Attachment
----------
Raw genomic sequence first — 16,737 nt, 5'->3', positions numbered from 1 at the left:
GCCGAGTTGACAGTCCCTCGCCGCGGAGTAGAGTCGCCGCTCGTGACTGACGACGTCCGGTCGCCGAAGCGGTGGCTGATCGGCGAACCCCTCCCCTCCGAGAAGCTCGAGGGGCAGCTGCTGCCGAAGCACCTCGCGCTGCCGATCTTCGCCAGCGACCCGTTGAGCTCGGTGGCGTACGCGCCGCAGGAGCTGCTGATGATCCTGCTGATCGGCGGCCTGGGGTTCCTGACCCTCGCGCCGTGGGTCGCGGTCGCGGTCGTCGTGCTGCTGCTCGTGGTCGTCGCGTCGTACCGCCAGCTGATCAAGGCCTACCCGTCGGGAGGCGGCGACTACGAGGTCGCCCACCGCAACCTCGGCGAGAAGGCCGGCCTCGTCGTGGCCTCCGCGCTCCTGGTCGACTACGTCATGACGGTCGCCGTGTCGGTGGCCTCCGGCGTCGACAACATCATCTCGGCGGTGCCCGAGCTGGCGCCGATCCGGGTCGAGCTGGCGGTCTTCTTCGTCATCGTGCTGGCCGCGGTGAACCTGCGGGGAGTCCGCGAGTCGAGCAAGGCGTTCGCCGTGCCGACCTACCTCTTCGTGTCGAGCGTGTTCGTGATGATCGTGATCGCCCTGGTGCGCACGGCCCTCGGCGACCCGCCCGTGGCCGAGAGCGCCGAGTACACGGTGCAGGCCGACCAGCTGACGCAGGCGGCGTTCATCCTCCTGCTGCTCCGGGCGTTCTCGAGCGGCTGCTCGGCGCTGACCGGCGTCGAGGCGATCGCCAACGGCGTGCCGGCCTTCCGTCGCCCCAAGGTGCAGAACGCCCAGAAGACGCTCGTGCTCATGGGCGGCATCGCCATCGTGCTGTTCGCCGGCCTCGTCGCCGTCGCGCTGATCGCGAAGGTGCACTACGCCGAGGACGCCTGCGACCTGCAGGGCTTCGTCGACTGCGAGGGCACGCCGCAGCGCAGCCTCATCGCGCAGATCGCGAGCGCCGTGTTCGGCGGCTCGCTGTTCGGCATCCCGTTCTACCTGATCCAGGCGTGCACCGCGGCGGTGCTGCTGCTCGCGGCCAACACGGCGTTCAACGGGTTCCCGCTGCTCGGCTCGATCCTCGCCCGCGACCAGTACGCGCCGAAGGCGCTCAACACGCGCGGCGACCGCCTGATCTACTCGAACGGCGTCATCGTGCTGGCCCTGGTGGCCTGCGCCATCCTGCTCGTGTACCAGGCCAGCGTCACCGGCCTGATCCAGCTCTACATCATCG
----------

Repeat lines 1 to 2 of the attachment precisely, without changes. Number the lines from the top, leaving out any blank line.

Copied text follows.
Raw genomic sequence first — 16,737 nt, 5'->3', positions numbered from 1 at the left:
GCCGAGTTGACAGTCCCTCGCCGCGGAGTAGAGTCGCCGCTCGTGACTGACGACGTCCGGTCGCCGAAGCGGTGGCTGATCGGCGAACCCCTCCCCTCCGAGAAGCTCGAGGGGCAGCTGCTGCCGAAGCACCTCGCGCTGCCGATCTTCGCCAGCGACCCGTTGAGCTCGGTGGCGTACGCGCCGCAGGAGCTGCTGATGATCCTGCTGATCGGCGGCCTGGGGTTCCTGACCCTCGCGCCGTGGGTCGCGGTCGCGGTCGTCGTGCTGCTGCTCGTGGTCGTCGCGTCGTACCGCCAGCTGATCAAGGCCTACCCGTCGGGAGGCGGCGACTACGAGGTCGCCCACCGCAACCTCGGCGAGAAGGCCGGCCTCGTCGTGGCCTCCGCGCTCCTGGTCGACTACGTCATGACGGTCGCCGTGTCGGTGGCCTCCGGCGTCGACAACATCATCTCGGCGGTGCCCGAGCTGGCGCCGATCCGGGTCGAGCTGGCGGTCTTCTTCGTCATCGTGCTGGCCGCGGTGAACCTGCGGGGAGTCCGCGAGTCGAGCAAGGCGTTCGCCGTGCCGACCTACCTCTTCGTGTCGAGCGTGTTCGTGATGATCGTGATCGCCCTGGTGCGCACGGCCCTCGGCGACCCGCCCGTGGCCGAGAGCGCCGAGTACACGGTGCAGGCCGACCAGCTGACGCAGGCGGCGTTCATCCTCCTGCTGCTCCGGGCGTTCTCGAGCGGCTGCTCGGCGCTGACCGGCGTCGAGGCGATCGCCAACGGCGTGCCGGCCTTCCGTCGCCCCAAGGTGCAGAACGCCCAGAAGACGCTCGTGCTCATGGGCGGCATCGCCATCGTGCTGTTCGCCGGCCTCGTCGCCGTCGCGCTGATCGCGAAGGTGCACTACGCCGAGGACGCCTGCGACCTGCAGGGCTTCGTCGACTGCGAGGGCACGCCGCAGCGCAGCCTCATCGCGCAGATCGCGAGCGCCGTGTTCGGCGGCTCGCTGTTCGGCATCCCGTTCTACCTGATCCAGGCGTGCACCGCGGCGGTGCTGCTGCTCGCGGCCAACACGGCGTTCAACGGGTTCCCGCTGCTCGGCTCGATCCTCGCCCGCGACCAGTACGCGCCGAAGGCGCTCAACACGCGCGGCGACCGCCTGATCTACTCGAACGGCGTCATCGTGCTGGCCCTGGTGGCCTGCGCCATCCTGCTCGTGTACCAGGCCAGCGTCACCGGCCTGATCCAGCTCTACATCATCG